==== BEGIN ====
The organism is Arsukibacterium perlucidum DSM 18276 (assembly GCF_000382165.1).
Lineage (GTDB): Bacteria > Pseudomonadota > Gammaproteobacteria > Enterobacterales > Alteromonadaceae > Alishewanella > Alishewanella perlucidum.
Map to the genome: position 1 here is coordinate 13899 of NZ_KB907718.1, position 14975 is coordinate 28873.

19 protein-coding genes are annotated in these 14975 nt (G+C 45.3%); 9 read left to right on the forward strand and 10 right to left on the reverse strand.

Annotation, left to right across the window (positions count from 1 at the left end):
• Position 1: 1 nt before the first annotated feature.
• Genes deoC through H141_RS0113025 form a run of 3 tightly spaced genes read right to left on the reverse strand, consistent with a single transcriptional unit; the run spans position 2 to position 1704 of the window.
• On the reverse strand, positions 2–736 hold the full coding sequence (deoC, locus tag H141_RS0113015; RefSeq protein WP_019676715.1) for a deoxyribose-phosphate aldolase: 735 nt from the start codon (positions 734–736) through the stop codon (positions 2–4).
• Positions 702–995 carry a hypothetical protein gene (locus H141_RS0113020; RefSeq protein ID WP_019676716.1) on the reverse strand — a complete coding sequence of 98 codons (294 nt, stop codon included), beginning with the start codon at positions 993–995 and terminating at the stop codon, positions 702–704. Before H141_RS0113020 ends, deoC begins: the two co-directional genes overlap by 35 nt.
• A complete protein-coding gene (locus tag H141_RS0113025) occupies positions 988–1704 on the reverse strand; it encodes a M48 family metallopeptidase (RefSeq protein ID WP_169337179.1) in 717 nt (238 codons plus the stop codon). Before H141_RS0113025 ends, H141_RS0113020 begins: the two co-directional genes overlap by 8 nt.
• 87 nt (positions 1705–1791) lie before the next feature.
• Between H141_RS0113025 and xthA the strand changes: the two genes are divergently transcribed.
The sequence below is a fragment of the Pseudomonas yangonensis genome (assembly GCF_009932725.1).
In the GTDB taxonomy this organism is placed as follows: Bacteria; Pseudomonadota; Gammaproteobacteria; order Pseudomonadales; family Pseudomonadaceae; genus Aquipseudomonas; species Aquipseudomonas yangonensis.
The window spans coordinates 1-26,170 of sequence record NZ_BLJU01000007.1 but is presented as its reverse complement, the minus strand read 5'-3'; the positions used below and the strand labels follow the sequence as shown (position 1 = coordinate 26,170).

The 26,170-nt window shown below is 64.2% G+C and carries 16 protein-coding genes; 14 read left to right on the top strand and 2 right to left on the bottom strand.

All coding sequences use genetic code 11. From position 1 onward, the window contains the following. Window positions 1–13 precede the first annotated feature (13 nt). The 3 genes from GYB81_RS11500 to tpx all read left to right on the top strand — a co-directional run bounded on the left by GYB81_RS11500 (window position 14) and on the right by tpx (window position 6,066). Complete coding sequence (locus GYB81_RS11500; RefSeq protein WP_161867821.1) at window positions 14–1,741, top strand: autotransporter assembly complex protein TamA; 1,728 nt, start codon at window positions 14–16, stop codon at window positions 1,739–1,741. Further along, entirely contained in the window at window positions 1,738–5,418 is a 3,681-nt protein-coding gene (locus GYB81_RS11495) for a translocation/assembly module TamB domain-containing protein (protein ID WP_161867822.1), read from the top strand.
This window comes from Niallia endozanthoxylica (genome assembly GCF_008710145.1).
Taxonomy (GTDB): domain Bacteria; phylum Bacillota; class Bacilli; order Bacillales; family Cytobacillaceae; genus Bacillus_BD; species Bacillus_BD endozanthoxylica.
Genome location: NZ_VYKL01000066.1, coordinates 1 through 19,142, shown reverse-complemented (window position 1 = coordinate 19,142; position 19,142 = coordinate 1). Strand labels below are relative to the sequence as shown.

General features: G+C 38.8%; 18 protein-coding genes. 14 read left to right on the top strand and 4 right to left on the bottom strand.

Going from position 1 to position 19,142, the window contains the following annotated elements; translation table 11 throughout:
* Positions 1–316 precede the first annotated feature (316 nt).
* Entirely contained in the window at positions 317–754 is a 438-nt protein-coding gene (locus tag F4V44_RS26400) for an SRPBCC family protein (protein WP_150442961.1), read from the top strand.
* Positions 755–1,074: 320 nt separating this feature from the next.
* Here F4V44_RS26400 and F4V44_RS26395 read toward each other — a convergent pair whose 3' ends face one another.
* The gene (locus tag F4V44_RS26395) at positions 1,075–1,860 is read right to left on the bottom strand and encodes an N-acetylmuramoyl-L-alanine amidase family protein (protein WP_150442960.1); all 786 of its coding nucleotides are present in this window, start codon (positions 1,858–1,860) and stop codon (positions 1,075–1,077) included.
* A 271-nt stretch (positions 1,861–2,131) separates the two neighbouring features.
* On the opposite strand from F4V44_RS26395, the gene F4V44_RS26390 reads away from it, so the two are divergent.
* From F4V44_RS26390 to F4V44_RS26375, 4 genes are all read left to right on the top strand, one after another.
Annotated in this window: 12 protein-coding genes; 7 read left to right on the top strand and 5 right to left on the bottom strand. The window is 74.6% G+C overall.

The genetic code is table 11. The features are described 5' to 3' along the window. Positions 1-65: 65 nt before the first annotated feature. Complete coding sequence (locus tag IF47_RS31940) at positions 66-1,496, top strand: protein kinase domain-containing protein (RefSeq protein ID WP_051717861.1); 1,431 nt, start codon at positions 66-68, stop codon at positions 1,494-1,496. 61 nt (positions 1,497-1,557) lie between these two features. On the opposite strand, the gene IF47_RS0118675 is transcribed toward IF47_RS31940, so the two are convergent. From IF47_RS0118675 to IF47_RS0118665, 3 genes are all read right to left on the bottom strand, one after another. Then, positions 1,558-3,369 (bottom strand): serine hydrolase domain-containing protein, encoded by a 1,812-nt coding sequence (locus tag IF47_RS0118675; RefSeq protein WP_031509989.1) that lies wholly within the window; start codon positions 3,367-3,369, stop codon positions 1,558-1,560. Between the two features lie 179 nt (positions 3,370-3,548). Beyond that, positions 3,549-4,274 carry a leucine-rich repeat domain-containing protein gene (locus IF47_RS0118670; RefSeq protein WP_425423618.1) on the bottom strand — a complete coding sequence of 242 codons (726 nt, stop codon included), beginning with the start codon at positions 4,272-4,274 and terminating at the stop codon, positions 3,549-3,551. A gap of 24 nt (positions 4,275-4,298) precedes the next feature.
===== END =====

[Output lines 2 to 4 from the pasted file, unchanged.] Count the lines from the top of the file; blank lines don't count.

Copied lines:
Lineage (GTDB): Bacteria > Pseudomonadota > Gammaproteobacteria > Enterobacterales > Alteromonadaceae > Alishewanella > Alishewanella perlucidum.
Map to the genome: position 1 here is coordinate 13899 of NZ_KB907718.1, position 14975 is coordinate 28873.

19 protein-coding genes are annotated in these 14975 nt (G+C 45.3%); 9 read left to right on the forward strand and 10 right to left on the reverse strand.